Oh and those other Iraqis -- a throw away line -- who sacrificed their lives. In other words, you know, American lives are all that count here, you know, American chauvinism and support for the American military that's carrying out illegal, unjust and immoral wars and committing War Crimes. So, anyway, with that, I am glad to be talking about Iraq. You know, we can't erase the memory of Iraq, of what happened there and the lessons we should be learning. And I agree -- I like David's point: "No, repeat the lies that were told. Let the people know.' But you know, I thought about it, it's just -- my book actually deals with the history of US and British intervention in Iraq since the 1920s. It goes through the Iran-Iraq War, the sanctions. It's interesting because now there's a big thing about the IAEA and Iran, right? Well you if you read my book, you'll find out the IAEA was involved in planning coup de'etats and assassination attempts against Saddam Hussein in Iraq. Of course, that's not mentioned. But anyway, so I-I-I think it's very important to ponder the real lessons of Iraq. And that's what I want to do today. And not feel, "Oh, well." You know, this is reflected in our attendence here. "Oh, that's over with. Let's move on." Or let's move no where. We really -- The Iraq War is incredibly revealing of the nature of this system, the illegitimacy of the entire system and the need for fundamental change and revolution if you stop and think about this. And that's what I want to reflect on a little bit here today. So,first of all, what I want to start out with is a quote which I think -- I want to deconstruct this. This is from BAsics, from the talks and writings of Bob Avakian who is the leader of the Revolutionary Communist Party that I support, I write for its newspaper Revolution. He writes, "The essence of what exists in the US is not democracy but capitalism, imperalism and political structures to enforce that capitalism and imperalism." What the US spreads around the world is not democracy, the imperalism and political structures to enforce that imperialism." So just think about that. Not democracy, but capitalism, imperialism, political structures to support it. We didn't vote for the Iraq War, if you remember. And when the Iraq War began, 15 million people around the world and I mean hundreds of thousands in this country went out to the biggest protest since sometime in the sixties. 'Oh, that's a focus group.' Never mind. In other words, the political structures were not in anyway reflective of what people needed or want, they reflected the needs of capitalism and imperalism. That's what they were doing. Did the war reflect the consent of the governed? "Oh, here's what we're going to do in Iraq. Would you like us to do that?" No, it's -- as David pointed out -- one lie after another. And I liked your ten lies because it is hard to get how contorted and inflated and all this: 'No, Saddam Hussein's a Sunni and he's a secular ruler but, no, he's in bed with al Qaeda, the Islamic fundamentalists who, by the way, hate him.' And never mind, so we heard it on Fox News. You know, what about the so-called free press? That's supposed to be a pillar of democracy. It wasn't just that they repeated lies, they suppressed anyone who spoke the truth. Phil Donahue? Gone. [. . .] And then what does that say about the nature of that system? In other words, this quote I read, what the essence of what exists points to the fact that the economic base of society, the capitalistic system, is what sets the terms, not public opinion, not the interests of people, not how you vote, none of that. The system is determined and the terms are set by the needs of this capitalist, imperialist system and the political structures serve them. And what are the needs of that system? This is a system that demands global exploitation of labor -- go see the Mike Daisey Agony and Ecstacy of Steve Jobs, Apple and all their parts made in China and so on and so forth. And it demands control of resources. It demands control of markets. And all of this is enforced how? By military bases. 732 military based in what -- 120 or 130 countries and one war or intervention after another -- by violence. And this is how the system actually functions, this is how it works. And this is actually what was behind the Iraq War because a lot of people realize that lies were told in the Iraq War but they don't realize why the war was fought. You know, this is the biggest lie of all. And the New York Times sometimes will say, 'Well it's true that Judith Miller made a mistake in her reporting. You know, we'll leave aside the fact that all of this was deliberate, it wasn't a mistake, it wasn't bad intelligence." But what they never tell is you is: "Oh, by the way, this was a war of imperialism. Because since the collapse of the Soviet Union, we the US ruling class have realized that we have an opportunity to create an unchallenged empire across the globe because we don't face any other super powers. And if we don't seize this opportunity, our window of the unipolar moment" as they called it "would vanish and we'd be in big trouble because we have a lot of problems and contradictions in our own system and we're facing China and Russia, they could re-emerge. In fact, let's not let any regional powers rise to challenge us." And this was the driving logic behind the whole war on terror and the invasion of Iraq. A lot of people thought, "Oh, the invasion of Iraq was a 'diversion' from the 'real war on terror'." No, it wasn't. It was the perfect embodiment of the "real war on terror" which was never about catching a few dozen or a few hundred or however many there were al Qaeda or Saudi or whatever groups did the 9-11 attacks. It was about restructuring the entire Middle East and Central Asia and locking it more firmly under US domination. And, yes, defeating Islamic fundamentalism because it was creating problems for the US. This is a big reason they don't like Iran. And then using that region really as a hammer against the rest of the world. Why is the Middle East so important to the functioning of the system? And here, I do think people, I do think the capitalist class overall benefits from this. That's what keeps the wheels humming and turning. Yes, there are contractors that made some money. Sure, but that's not the essence of it because one US president after another, Democrat or Republican -- it doesn't matter, has considered the control of the Middle East central to US global power, right? This is why Israel looms so large for the US, because it's their military outpost. The Middle East, 60% of the world's energy sources. Energy is a strategic commodity that allows you -- It's not about SUVs and do consumers have good gas prices? It's about global dominance. Because if you control oil, you can shape the global economy and you can control powers that depend on oil.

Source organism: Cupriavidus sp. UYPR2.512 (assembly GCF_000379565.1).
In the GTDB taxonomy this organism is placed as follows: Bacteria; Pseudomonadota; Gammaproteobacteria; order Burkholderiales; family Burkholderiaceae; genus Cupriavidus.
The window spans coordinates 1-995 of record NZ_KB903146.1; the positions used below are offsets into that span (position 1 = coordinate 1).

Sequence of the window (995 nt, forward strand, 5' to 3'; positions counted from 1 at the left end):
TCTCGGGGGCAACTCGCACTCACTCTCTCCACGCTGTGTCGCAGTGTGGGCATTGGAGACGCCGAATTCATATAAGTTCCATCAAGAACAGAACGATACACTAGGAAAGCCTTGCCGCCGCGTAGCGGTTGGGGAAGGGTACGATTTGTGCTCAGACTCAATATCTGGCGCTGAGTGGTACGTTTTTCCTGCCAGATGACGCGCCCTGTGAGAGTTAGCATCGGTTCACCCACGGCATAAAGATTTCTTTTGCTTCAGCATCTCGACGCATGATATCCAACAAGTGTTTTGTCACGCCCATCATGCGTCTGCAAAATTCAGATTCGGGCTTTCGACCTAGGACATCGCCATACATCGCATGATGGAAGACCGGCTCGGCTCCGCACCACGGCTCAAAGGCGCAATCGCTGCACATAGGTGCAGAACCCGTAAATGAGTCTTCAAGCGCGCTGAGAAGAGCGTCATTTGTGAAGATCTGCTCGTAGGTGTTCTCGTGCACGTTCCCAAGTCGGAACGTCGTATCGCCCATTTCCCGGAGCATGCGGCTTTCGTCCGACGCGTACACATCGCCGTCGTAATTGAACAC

Time and space permitting, I would love to highlight more of that conversation tomorrow. If that's not possible, we may grab it next week.